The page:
07 January 2013

Encountering Jesus - When God gets mad?

At least, that was how I'd always heard this next section of the Gospel of John described... how Jesus got angry but did not sin in His anger... usually with some sort of application that the rest of us mere mortals always sin in our anger, so we just don't get angry... or at least that was my understanding of what was being said.

I'd always heard that camels are angry, grumpy, prone to bite and spit - generally just difficult animals chosen only because of their practicality... but that idea hasn't necessarily matched up with what I've seen as I've watched men handle these very large and very powerful creatures in some pretty amazing circumstances around this city.

Troupeaux Chameaux Desert Mauritanie 1
Photo by Vision d'Afrique
So... As I read, study and contemplate on these verses... these words... the first question that crosses my mind? 

Does zeal equal anger?
After this he went down to Capernaum with his mother and brothers and his disciples. There they stayed for a few days. 
When it was almost time for the Jewish Passover, Jesus went up to Jerusalem. In the temple courts he found men selling cattle, sheep and doves, and others sitting at tables exchanging money. So he made a whip out of cords, and drove all from the temple area, both sheep and cattle; he scattered the coins of the money changers and overturned their tables. To those who sold doves he said, “Get these out of here! How dare you turn my Father’s house into a market!” 
His disciples remembered that it is written: “Zeal for your house will consume me.” (John 2.12-17)

It is easy to see how some could interpret anger as they read this passage. I think, "I  can only imagine myself throwing money around, chasing animals with whips, overturning tables and exclaiming, 'Get out!' or 'How dare you!' I would clearly be out-of-control furious or livid. Even if my actions would have started out calculated and intentional with the goal of making a point regarding the seriousness of how what was happening in the temple offended God, that sort of display, done by me, would most likely have rapidly escalated to something unruly, wild and carried away.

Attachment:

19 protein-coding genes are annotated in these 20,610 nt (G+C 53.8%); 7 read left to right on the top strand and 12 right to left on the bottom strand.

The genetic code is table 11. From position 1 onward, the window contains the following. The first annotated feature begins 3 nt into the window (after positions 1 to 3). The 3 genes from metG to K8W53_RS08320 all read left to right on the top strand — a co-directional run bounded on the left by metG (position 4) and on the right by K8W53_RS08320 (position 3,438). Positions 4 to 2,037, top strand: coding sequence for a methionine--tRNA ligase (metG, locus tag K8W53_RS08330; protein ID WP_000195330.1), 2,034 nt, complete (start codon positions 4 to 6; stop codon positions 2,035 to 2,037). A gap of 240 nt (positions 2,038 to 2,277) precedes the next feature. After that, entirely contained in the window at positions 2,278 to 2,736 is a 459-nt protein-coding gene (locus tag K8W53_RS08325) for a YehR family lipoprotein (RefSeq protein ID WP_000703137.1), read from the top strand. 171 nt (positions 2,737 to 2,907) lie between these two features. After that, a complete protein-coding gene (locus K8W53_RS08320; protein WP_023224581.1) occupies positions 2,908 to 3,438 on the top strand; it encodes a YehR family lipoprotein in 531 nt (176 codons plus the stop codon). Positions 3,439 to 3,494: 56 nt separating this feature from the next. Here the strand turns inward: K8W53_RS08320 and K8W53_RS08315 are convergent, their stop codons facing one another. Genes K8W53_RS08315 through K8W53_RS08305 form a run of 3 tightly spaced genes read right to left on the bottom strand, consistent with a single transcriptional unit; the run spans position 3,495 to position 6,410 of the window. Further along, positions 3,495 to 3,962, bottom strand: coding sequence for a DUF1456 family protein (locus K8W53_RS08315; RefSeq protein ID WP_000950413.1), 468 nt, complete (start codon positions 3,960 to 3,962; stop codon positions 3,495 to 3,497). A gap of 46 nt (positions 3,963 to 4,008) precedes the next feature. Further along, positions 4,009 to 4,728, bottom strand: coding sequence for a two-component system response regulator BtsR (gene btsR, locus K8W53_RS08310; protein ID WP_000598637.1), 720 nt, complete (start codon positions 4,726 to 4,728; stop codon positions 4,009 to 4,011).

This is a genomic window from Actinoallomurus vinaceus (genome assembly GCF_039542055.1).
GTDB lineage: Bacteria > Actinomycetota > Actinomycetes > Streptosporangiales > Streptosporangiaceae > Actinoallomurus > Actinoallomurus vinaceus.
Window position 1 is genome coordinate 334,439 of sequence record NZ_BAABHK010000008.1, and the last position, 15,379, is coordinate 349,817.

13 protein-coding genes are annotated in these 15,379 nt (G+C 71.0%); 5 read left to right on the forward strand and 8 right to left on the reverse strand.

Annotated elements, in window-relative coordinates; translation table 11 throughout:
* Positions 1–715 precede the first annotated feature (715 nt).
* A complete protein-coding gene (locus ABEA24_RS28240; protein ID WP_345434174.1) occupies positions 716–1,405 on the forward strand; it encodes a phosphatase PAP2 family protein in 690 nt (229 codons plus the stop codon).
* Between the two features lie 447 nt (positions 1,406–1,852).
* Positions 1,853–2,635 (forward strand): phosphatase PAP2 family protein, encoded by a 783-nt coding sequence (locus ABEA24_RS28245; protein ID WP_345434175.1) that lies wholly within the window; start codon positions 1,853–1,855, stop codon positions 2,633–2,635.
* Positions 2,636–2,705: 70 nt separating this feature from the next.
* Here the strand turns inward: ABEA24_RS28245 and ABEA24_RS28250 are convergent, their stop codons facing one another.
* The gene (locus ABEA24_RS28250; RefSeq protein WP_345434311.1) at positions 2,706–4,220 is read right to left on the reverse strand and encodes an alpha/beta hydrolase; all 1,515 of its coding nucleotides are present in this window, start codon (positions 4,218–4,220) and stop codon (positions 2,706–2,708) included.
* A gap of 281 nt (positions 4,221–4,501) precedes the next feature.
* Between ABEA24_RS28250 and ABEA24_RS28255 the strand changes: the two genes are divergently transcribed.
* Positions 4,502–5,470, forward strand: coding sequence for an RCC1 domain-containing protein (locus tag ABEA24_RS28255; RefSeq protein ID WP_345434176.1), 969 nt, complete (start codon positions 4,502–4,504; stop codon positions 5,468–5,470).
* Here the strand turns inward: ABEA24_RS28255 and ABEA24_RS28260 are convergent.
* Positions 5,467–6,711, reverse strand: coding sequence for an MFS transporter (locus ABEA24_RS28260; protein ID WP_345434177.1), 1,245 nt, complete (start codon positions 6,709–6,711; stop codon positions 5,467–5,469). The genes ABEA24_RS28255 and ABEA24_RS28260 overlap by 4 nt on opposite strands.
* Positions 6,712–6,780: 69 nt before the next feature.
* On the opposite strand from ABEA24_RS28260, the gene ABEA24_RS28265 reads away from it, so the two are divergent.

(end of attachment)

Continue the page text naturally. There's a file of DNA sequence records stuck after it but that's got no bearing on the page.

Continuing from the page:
But then I'm trying to make Jesus fit into my box, remaking Jesus in my image, one that makes complete and total sense to me because I can understand just how that could happen. So I simply tack on the fact that only Jesus, as fully man and fully God without sin could display this sort of anger and passion towards those things that offend the Lord. 

I'd better not get that passionate about things because what if... 

And there I've got an excuse to live neat and tidy without risking those scary and powerful skidding-on-the-ice-I'm-not-in-control sort of moments. And I certainly won't have to worry about embarrassing myself, needing to explain my actions or risk offending anyone.

Except maybe my Savior... 

...by my lack of feeling and my timid, planned and measured response to those things that offend Him.

But according to the very ones who encountered Jesus at this moment? God's Word does not record that they remembered anger. They remembered zeal. His zeal for His Father's house.

Zeal... "fervent or enthusiastic devotion, often extreme or fanatical in nature, as to a religious movement, political cause, ideal, or aspiration... a feeling of strong eagerness... ardor, ardour, elan, avidity, avidness, eagerness, keenness - a positive feeling of wanting to push ahead with something... excessive fervor to do something or accomplish some end, fervency, fervidness, fervor, fervour, ardor, ardour, fire - feelings of great warmth and intensity... prompt willingness, eagerness, readiness, forwardness, willingness - cheerful compliance... enthusiasm, passion, zest, fire, spirit, warmth, devotion, verve, fervour, eagerness, gusto, militancy, fanaticism, ardour, earnestness, keenness, fervency his zeal for teaching..." (from freedictionary.com)

The disciples recalled a prophecy from Psalms: "For the zeal of thy house hath eaten me up; And the reproaches of them that reproach thee are fallen upon me." (Psalm 69)